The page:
YouTube

My absolute favourite resource, by a hundred miles.

You can find ABSOLUTELY EVERYTHING here. If in doubt about anything (musical or otherwise) this is the FIRST place I look.

As a newbie piano player, check this out …

You Can Play It


You see those boxes “Left Hand” “Both Hands” etc? Watch what happens when you click on them!

Go on, just do it!

Awesome or what?

Click the “Watch On YouTube” button on the video, then click the “Subscribe” button just below it. This will add their channel to your “favourites” list so you can find all their stuff.

Also visit their website “youcanplayit.com” for more of their exciting stuff.

Music Room

MusicroomMusicRoom supplies “Everything For The Musician”. I get all my sheet music from here, and the service is flawless.

One neat feature of the site is the facility to view the sheet music you are thinking of buying, and switch it to any (musical) key you fancy. When I was in my early days of playing I would switch everything to key of “C” – all white (physical) keys.

You can then listen to it being played, to make sure you have the right tune and the right arrangement. Then you just pay for it and print it.

I can be playing it within a few seconds of finding it.

The sheet music comes in various levels of difficulty, and you can choose just plain piano, or piano plus vocal, or any of a dozen different arrangements. I opt for piano and guitar, because it includes the guitar chords. Chords are chords, whatever instrument they are played on, but I like the visual presentation that guitarists use.

The search facility is superb. Search by title, by composer, by artist, etc. Get it in single sheet, or in a song book. If you can’t find what you’re looking for just ask (by phone or email or contact form) and the response is immediate. Lovely people to talk to. Very enthusiastic.

The website is well worth a visit. It is musicroom.com


Education

Music Theory

An excellent reference source musictheory.net


Tools

Virtual Instruments

Virtual PianoVirtual Piano
Virtual Piano is an on-line piano, and I love it. It’s brilliant. Great fun. Lots of value while learning. Oh! And it’s free. Oh! And it’s a great source of sheet music, at all levels, also free. What’s not to love?

Notation Software

This works just like Word or Notepad, except that you write music. And you get to hear it played back.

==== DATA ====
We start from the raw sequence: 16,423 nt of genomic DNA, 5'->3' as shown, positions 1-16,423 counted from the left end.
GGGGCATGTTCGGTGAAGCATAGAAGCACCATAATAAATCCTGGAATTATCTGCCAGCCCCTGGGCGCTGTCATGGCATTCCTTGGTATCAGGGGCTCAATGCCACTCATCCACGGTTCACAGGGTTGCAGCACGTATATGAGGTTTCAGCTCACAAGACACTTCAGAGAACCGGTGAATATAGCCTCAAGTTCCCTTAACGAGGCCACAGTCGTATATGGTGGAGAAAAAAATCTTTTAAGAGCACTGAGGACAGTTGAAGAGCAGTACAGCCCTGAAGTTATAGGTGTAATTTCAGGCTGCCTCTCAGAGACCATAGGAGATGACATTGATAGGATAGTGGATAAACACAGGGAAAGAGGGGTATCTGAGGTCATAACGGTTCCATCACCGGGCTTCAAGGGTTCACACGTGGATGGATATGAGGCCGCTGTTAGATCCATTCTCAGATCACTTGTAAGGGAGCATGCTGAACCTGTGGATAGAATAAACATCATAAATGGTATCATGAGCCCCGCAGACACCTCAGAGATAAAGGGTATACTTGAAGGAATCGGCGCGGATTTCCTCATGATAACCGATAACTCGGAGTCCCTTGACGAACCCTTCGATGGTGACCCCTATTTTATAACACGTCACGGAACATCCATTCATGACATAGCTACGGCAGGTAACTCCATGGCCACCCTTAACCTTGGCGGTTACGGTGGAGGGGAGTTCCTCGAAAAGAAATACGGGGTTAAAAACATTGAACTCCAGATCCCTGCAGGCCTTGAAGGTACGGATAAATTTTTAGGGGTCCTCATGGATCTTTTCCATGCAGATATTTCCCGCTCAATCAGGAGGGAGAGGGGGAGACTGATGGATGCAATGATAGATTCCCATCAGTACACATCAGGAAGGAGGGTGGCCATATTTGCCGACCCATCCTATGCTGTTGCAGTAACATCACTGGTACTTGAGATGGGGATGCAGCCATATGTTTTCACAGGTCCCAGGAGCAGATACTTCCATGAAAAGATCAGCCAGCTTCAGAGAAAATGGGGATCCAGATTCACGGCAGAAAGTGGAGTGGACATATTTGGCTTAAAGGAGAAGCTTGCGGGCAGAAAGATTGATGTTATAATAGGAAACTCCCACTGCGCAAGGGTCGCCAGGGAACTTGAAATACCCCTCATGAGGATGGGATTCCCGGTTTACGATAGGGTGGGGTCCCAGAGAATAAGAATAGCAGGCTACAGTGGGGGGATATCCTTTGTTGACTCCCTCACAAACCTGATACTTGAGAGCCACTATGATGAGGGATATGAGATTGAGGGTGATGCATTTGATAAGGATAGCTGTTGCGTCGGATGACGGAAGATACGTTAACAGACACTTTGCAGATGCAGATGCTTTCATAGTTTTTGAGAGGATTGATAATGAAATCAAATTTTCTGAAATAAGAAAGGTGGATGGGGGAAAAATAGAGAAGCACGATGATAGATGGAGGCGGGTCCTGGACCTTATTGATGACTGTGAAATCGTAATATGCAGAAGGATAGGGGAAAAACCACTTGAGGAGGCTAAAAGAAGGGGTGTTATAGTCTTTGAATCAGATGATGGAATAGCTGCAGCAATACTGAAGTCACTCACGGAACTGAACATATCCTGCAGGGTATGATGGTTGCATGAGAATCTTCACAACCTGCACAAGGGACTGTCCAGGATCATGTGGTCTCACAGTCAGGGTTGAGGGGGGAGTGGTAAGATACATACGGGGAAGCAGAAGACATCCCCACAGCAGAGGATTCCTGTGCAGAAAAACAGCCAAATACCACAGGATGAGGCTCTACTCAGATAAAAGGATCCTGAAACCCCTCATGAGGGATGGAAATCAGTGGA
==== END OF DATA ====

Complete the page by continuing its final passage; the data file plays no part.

These are superb tools for speeding up your learning. I have learned way more about reading music, from these writing tools, than I have from any other single source. And there are loads of free ones around.

You can simply experiment with writing the tunes that you already know, then edit them, add bits, remove bits, play them back extra slow so you really get to know how they work.

Massively informative.

Finale Notepad

My personal favourite. For speed and simplicity.

Don’t confuse Finale Notepad with Finale. Finale is a full-blown program, at a price, but the “Notepad” version is a cut-down freebie.

I couldn’t find a decent video demo of Finale Notepad, so I might have to create my own at some point. But this will get you by for now. 
And here it is demonstrated along with some of its competitors. Well worth a watch, if only because it shows what is “out there” and what is possible.

As you can see, ScoreCloud outguns everything, and has been described as the musical equivalent of “Google Translate. But it comes at a price.

Yes, I know ScoreCloud says it’s free, and that’s not un-true, but the free version is restricted to 10 tunes, and the score is watermarked. Finale Notepad has no such restrictions.

There some excellent alternatives to Finale Notepad.

By way of comparison, take a look at Notion for iPad. I might have to get this (when I can afford an iPad). It looks great.

And here is StaffPad

Others to consider are

  • At a Price: MagicScore, Forte Home, QuickScore Elite, MusicTime Deluxe, Noteworthy Composer, MusicMasterWorks
  • Free: MuseScore, LiliyPond, Musink Lite, Musette, EasyABC

MuseScore

I have recently decided to move from Finale Notepad to MuseScore but only because it’s available across all my devices – PC, iPad, Android Tablet, Mac – and Finale Notepad isn’t (yet?).

It’s not half as easy to use, initially, as Finale Notepad, but I’ll get used to it in time.

Here it is. Be warned, it is a fearsome tool. But you don’t have to know all of it. Just find the Finale Notepad equivalent bits and stick with these.


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